The system isn’t perfect; what health care system is? Yes, occasionally there are published reports of people waiting long periods for admittance to public hospitals, or put on gurneys for hours in an emergency ward of an overcrowded public hospital. That happens anywhere, even in the United States. But overall I think any objective person would have to say that Australia’s health care system is pretty damned good. I speak from experience on that question.

Q. How does private health insurance blend with public Medicare?

As I’ve said, everyone is covered by Medicare. But if someone whose income exceeds $62,000 cannot or will not join a supplemental private health plan, he/she pays a 1 per cent surcharge over the 1-1/2 per cent Medicare levy that everyone (except low-income earners) pays in income taxes. This is a carrot-and-stick approach, and consequently nearly half of Australians opt in for private health insurance, which not only reimburses coverage gaps in physician and hospital fees, but entitles the purchaser to avoid long waiting periods at public hospitals and obtain private rooms in private hospitals. For obvious reasons touching on class distinctions there‚Äôs a bit of ongoing controversy over this two-tier system, but its supporters say it alleviates the pressure on free public hospitals and helps keep health coverage affordable for all.

To encourage people to take up private coverage, the government subsidizes 30 per cent of their insurance premiums, increasing to up to 40 per cent in rebates for people over 65. My wife and I each pay an annual premium of $750, after the rebate, for private insurance. We think that’s quite affordable.

Q. Is there a safety net for blow-out medical costs?

Yes. Medicare covers all of any fee gaps once a family reaches an annual threshold of total gap costs. For my wife and me the threshold is $1,000. For low-income earners it is $500. If we pay more than $1,000 in a year in out-of-pocket medical expenses, we have no co-pays for the rest of the year.

Q. Does Medicare provide prescription coverage?

Yes. The Pharmaceutical Benefits Scheme not only subsidizes prescribed drugs but controls the retail prices through negotiations between a Pharmaceutical Pricing Authority and the pharmaceutical companies. Regardless of the cost of a drug, my co-pay per monthly prescription is $30. If my family’s total co-pay gap reaches a threshold of $1,140 (which it hasn’t yet) my co-pay virtually disappears. For low-income (under $62,000 a year) earners there is no gap threshold and the co-pay never exceeds $4.80.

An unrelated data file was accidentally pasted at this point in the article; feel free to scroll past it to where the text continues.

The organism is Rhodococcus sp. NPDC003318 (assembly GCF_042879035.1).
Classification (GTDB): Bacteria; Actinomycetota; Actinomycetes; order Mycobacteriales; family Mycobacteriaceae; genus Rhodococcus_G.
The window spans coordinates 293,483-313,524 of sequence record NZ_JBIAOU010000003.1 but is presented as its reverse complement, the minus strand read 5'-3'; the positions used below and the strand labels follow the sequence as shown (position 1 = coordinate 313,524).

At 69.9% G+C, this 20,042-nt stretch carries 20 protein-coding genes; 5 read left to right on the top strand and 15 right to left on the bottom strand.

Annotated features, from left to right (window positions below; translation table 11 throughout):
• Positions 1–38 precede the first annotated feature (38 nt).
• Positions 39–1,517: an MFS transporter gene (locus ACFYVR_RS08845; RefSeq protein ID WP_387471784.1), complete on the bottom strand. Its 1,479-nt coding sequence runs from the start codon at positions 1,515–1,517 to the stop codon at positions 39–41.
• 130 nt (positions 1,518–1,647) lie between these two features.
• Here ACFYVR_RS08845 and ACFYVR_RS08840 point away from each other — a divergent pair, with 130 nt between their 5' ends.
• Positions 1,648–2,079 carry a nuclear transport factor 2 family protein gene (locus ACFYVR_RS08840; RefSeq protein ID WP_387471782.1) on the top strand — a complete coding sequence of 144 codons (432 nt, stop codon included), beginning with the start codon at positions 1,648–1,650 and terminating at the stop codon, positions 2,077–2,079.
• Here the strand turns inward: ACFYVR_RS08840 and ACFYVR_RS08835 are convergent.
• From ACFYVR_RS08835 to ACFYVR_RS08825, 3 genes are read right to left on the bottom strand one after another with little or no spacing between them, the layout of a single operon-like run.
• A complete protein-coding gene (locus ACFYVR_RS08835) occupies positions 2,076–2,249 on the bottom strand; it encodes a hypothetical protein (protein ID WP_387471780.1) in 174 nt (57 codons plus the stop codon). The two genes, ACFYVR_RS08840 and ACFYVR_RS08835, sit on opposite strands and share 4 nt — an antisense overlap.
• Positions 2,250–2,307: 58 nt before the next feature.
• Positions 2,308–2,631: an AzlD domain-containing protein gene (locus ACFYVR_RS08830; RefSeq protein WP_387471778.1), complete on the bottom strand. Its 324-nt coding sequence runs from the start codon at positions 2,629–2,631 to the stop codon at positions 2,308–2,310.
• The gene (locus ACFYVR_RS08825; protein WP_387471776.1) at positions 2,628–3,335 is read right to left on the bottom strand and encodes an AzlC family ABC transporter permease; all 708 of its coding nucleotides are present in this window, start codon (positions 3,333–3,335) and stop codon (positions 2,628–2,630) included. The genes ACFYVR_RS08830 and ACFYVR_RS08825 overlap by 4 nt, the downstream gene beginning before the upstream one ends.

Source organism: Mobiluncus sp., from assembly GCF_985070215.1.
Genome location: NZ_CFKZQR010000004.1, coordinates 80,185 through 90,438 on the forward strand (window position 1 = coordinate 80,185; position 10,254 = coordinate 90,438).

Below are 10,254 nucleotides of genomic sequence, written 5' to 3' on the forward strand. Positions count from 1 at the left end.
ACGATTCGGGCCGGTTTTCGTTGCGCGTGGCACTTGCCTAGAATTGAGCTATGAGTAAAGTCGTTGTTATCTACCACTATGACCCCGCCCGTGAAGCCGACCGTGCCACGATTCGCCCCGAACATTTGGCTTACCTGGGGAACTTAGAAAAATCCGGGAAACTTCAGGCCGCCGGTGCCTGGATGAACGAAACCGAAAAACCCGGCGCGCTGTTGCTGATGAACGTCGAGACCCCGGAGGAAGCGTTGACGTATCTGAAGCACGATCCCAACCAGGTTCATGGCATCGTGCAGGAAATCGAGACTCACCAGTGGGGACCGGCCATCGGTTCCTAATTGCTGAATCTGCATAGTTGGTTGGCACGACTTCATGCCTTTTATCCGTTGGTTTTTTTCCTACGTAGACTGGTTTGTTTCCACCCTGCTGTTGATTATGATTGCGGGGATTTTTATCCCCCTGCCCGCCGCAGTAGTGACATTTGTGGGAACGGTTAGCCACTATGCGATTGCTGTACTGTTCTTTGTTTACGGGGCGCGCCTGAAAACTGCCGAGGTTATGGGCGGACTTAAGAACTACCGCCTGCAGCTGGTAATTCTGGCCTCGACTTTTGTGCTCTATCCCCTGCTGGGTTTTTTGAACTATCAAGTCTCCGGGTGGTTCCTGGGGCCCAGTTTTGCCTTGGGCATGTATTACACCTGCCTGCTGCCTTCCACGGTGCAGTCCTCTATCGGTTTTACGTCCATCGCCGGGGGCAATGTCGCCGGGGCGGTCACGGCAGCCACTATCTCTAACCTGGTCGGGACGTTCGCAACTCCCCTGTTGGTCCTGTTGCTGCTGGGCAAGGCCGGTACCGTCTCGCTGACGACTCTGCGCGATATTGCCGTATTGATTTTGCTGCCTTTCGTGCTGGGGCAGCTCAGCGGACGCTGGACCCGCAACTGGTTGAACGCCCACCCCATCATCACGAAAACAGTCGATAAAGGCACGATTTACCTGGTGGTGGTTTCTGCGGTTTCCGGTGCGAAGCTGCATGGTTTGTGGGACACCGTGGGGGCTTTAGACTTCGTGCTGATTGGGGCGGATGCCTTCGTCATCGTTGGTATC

Q. How does the government pay for all of this?

The Medicare program currently costs about $17.8 billion a year, and is rising about 4 per cent annually in real terms. That doesn’t sound like much in American terms, but for a country with a population of only 22 million it is fairly hefty. It is about 35 per cent of the total federal health budget ($50.5 billion), which includes the cost of running all public hospitals as well as Medicare. The health budget, in turn, is about 16 per cent of the total federal spending for the current fiscal year ($313.2 billion).

The government pays for universal, publicly-funded health care because historically Australian governments — conservative and liberal alike — have cared for the health and well being of its people. The only spending item in the federal budget larger than health costs is social security and welfare, at $102.3 billion. Defense spending is at $18.7 billion. That says something about Australian values, I think.

When my Australian friends hear or read that our Medicare system is dismissed by a fair number of American politicians and their constituents as “socialism” they laugh.

And, after nearly a decade of enjoying the benefits of a benevolent — and efficient — health care policy, I laugh right along with them. All the way to the bank.

Leave a Reply